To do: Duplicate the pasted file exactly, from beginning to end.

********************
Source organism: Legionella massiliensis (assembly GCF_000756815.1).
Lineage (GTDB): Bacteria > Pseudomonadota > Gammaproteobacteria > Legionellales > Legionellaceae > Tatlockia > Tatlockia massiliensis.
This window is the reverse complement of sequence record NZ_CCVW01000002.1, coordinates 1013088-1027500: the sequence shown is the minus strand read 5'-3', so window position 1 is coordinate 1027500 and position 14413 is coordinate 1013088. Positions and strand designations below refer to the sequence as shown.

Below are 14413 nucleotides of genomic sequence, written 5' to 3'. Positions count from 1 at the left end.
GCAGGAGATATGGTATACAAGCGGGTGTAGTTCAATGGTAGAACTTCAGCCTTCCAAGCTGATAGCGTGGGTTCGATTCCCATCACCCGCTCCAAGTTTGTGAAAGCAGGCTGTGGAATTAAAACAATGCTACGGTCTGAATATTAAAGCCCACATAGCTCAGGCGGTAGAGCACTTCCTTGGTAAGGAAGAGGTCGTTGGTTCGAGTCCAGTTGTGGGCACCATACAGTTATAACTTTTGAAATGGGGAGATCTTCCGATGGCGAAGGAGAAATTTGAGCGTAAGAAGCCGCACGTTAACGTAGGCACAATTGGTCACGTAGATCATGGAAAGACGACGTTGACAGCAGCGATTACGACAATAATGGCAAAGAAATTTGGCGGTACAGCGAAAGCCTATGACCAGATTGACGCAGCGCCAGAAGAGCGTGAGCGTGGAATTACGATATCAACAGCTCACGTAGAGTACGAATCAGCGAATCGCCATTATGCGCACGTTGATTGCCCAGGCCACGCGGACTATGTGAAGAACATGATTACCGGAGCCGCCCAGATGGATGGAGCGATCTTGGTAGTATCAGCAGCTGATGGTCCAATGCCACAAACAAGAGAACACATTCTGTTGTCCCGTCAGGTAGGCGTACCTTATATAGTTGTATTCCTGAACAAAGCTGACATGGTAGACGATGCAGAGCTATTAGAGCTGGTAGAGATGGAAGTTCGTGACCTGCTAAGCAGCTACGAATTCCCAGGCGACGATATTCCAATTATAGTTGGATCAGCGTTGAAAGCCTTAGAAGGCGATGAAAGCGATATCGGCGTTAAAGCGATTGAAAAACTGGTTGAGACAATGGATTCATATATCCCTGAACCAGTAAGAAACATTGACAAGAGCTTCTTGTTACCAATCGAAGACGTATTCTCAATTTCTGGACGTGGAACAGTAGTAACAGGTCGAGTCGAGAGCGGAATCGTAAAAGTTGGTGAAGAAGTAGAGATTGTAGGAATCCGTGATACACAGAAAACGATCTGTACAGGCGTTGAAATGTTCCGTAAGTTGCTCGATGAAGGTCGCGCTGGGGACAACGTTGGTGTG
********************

Source organism: Legionella massiliensis (assembly GCF_000756815.1).
Lineage (GTDB): Bacteria > Pseudomonadota > Gammaproteobacteria > Legionellales > Legionellaceae > Tatlockia > Tatlockia massiliensis.
This window is the reverse complement of sequence record NZ_CCVW01000002.1, coordinates 1013088-1027500: the sequence shown is the minus strand read 5'-3', so window position 1 is coordinate 1027500 and position 14413 is coordinate 1013088. Positions and strand designations below refer to the sequence as shown.

Below are 14413 nucleotides of genomic sequence, written 5' to 3'. Positions count from 1 at the left end.
GCAGGAGATATGGTATACAAGCGGGTGTAGTTCAATGGTAGAACTTCAGCCTTCCAAGCTGATAGCGTGGGTTCGATTCCCATCACCCGCTCCAAGTTTGTGAAAGCAGGCTGTGGAATTAAAACAATGCTACGGTCTGAATATTAAAGCCCACATAGCTCAGGCGGTAGAGCACTTCCTTGGTAAGGAAGAGGTCGTTGGTTCGAGTCCAGTTGTGGGCACCATACAGTTATAACTTTTGAAATGGGGAGATCTTCCGATGGCGAAGGAGAAATTTGAGCGTAAGAAGCCGCACGTTAACGTAGGCACAATTGGTCACGTAGATCATGGAAAGACGACGTTGACAGCAGCGATTACGACAATAATGGCAAAGAAATTTGGCGGTACAGCGAAAGCCTATGACCAGATTGACGCAGCGCCAGAAGAGCGTGAGCGTGGAATTACGATATCAACAGCTCACGTAGAGTACGAATCAGCGAATCGCCATTATGCGCACGTTGATTGCCCAGGCCACGCGGACTATGTGAAGAACATGATTACCGGAGCCGCCCAGATGGATGGAGCGATCTTGGTAGTATCAGCAGCTGATGGTCCAATGCCACAAACAAGAGAACACATTCTGTTGTCCCGTCAGGTAGGCGTACCTTATATAGTTGTATTCCTGAACAAAGCTGACATGGTAGACGATGCAGAGCTATTAGAGCTGGTAGAGATGGAAGTTCGTGACCTGCTAAGCAGCTACGAATTCCCAGGCGACGATATTCCAATTATAGTTGGATCAGCGTTGAAAGCCTTAGAAGGCGATGAAAGCGATATCGGCGTTAAAGCGATTGAAAAACTGGTTGAGACAATGGATTCATATATCCCTGAACCAGTAAGAAACATTGACAAGAGCTTCTTGTTACCAATCGAAGACGTATTCTCAATTTCTGGACGTGGAACAGTAGTAACAGGTCGAGTCGAGAGCGGAATCGTAAAAGTTGGTGAAGAAGTAGAGATTGTAGGAATCCGTGATACACAGAAAACGATCTGTACAGGCGTTGAAATGTTCCGTAAGTTGCTCGATGAAGGTCGCGCTGGGGACAACGTTGGTGTG